For my example, I am thinking about preparing for the coming winter season, so I have set my date range to the last three months of last year to see what was trending. Google Trends gave four primary ideas for me to work from. I can tell Furnace is a hot topic in the winter, so I will focus more effort in generating content topics related to Furnaces to reach my client’s relevant target audience. This is a long-tail keyword strategy in the making, as we prepare to dive deeper on the topics and related queries portions in trends.

Getting ideas to support this main topic idea is easy. Again, Google Trends can get more detailed with this topic if you click on it.

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Image 4: Drilling Down Google Trend’s Suggestions

I now have related topics and related queries related to furnaces. Related queries are helpful because a lot of those ideas can be made into small content pieces to stand alone or can be grouped together to make a very informative content piece.

Planning When You Need Content and When to Post

To figure this part out, I like to expand my custom range to the full year. This allows me to toggle around Google’s interest over time graph and see the specific day or week the content I am trying to write about will start becoming popular, as well as when the topic is no longer relevant.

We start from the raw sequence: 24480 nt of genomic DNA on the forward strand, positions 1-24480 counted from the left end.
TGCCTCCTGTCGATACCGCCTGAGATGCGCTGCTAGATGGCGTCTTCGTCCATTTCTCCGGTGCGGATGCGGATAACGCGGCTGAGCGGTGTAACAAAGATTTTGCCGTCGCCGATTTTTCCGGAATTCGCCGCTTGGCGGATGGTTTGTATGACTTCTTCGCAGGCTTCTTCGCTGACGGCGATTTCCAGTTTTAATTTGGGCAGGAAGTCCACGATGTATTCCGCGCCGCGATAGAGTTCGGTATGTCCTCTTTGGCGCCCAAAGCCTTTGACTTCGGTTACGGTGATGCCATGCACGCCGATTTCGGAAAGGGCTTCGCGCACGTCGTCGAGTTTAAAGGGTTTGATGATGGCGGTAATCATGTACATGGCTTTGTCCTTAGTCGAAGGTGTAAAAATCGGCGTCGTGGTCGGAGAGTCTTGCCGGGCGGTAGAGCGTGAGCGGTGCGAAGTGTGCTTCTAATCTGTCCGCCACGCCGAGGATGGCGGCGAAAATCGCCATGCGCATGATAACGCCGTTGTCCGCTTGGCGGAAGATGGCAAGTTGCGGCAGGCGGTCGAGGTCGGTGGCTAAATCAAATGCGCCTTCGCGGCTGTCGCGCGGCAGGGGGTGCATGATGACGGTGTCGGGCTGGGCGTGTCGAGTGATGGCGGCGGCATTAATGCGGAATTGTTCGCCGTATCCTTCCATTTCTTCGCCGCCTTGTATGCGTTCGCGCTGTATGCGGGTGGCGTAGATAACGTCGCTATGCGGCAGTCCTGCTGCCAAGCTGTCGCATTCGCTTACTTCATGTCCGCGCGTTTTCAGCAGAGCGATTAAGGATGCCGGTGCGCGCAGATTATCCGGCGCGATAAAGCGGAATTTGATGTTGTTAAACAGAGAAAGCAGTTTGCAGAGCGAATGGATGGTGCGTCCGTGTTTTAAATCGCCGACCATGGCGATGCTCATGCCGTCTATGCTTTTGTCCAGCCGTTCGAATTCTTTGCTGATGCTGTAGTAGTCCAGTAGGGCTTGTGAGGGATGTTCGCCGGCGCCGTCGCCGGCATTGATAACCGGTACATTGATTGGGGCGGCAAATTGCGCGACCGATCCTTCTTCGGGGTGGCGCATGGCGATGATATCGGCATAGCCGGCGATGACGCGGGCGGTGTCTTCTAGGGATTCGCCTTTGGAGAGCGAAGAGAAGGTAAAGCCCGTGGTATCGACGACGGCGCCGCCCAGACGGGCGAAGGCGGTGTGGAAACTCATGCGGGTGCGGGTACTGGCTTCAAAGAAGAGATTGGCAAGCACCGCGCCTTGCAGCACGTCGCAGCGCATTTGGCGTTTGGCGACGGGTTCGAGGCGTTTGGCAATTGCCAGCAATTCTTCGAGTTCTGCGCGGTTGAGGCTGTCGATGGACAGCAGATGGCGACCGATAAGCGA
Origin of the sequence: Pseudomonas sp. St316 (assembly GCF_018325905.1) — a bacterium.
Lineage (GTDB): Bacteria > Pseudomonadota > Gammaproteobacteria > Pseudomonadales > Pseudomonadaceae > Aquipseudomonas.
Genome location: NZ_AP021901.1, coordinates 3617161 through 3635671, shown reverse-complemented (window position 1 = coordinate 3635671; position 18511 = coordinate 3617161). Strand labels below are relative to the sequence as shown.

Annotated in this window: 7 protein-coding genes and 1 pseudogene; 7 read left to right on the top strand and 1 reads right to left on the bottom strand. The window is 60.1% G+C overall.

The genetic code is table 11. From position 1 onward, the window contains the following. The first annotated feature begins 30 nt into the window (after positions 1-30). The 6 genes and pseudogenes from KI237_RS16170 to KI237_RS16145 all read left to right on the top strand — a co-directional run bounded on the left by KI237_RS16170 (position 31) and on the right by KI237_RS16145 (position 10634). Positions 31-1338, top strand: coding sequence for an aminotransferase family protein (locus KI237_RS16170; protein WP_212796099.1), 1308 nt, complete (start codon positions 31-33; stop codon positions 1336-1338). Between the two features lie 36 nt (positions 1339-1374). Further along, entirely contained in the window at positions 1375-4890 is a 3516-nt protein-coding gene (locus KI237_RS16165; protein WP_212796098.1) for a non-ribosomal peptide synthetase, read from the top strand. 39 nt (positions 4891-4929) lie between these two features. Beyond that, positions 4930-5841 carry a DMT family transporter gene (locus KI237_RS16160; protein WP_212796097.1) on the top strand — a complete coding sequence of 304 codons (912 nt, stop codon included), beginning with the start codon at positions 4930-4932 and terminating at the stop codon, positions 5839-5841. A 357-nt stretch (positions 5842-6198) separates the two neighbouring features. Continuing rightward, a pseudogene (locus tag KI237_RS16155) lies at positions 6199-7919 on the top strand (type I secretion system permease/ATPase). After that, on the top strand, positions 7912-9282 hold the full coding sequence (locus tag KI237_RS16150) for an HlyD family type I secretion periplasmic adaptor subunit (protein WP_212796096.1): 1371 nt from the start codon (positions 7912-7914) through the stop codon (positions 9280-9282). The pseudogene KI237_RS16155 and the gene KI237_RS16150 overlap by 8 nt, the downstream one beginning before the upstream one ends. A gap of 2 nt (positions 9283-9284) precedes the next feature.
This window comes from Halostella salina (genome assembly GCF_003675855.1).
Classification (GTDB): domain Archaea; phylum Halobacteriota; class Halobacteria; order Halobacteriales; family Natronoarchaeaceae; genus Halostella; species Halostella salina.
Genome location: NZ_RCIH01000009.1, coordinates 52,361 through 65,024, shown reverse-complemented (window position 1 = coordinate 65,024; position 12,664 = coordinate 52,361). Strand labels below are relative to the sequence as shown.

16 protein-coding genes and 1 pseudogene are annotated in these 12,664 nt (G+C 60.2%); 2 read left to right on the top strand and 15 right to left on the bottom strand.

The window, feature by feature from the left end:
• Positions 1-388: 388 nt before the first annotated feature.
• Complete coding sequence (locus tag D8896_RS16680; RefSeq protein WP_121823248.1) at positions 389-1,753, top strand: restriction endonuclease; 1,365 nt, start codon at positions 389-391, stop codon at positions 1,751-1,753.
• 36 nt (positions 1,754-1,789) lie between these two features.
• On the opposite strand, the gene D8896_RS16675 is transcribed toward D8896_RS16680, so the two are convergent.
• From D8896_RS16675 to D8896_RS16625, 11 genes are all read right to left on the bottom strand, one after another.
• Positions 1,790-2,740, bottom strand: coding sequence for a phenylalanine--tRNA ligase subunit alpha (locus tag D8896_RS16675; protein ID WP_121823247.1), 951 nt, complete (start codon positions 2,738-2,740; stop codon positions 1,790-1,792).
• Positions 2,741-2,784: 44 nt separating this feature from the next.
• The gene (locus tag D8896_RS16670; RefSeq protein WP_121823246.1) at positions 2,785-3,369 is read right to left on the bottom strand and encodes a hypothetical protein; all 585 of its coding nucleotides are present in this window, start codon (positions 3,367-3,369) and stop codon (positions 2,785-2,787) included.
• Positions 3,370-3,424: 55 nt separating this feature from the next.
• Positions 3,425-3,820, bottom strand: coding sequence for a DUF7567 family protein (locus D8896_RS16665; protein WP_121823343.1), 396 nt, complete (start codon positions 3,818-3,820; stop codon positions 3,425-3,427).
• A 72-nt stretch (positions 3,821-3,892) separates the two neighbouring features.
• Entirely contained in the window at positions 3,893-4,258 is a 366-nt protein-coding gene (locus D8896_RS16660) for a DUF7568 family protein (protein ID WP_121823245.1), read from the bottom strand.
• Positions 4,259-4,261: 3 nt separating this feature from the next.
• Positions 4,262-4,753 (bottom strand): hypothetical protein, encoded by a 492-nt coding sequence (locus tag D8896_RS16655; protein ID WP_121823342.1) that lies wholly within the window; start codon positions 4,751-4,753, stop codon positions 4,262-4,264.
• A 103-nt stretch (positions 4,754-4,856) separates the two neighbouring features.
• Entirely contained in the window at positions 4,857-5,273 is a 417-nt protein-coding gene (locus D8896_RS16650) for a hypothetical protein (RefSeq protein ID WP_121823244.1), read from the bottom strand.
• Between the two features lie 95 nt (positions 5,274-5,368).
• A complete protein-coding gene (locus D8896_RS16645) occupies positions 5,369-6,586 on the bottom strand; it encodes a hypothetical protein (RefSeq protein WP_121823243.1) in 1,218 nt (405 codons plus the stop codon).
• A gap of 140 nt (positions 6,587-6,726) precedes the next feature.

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Image 5: Interest Over a One-year Time Span for “Furnace”

What I can tell from this graph is interest is relatively flat until the last week of September, then this topic continuously trends upward for the remainder of the year. So it is in my best interest to plan to have these content pieces done and ready by August, so they will have the time needed to be indexed, understood, and shown in the SERPs. From this graph, I can set a specific deadline for September 4th.

If you take this process and apply it to your specific industry, you might be surprised by ideas you would never have thought of. Every industry is different. For my specific example, there were obvious trends between the changing seasons and the varying services a contractor might offer. Being able to narrow down exactly what service to focus on is extremely helpful.

If you are in e-commerce, this can be applied to specific products you sell. A good example is if you sell electronics, a hot month for your business will probably be November for Black Friday and Cyber Monday.

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Image 6: Interest for Headphones are Highest on Black Friday and Christmas

Why Is This Important?

The importance of optimizing for seasonal trends from an SEO standpoint is obvious — it is capitalizing on known increases in search volume for specific time periods. Creating content centered on chocolates and flowers in time before Valentine’s Day in February is much more lucrative than any other month.

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Image 7: Valentine’s Day Trends Shown by Google Trends

There is the benefit of creating evergreen content from this process. The content you create now will have traction again in the following year, and if you start planning early you can anticipate your traffic spikes for the coming years.

Image Credits

Featured Image Credit: Shutterstock

In-Post Images: Screenshots by Author taken from Google Trends. Taken February 2017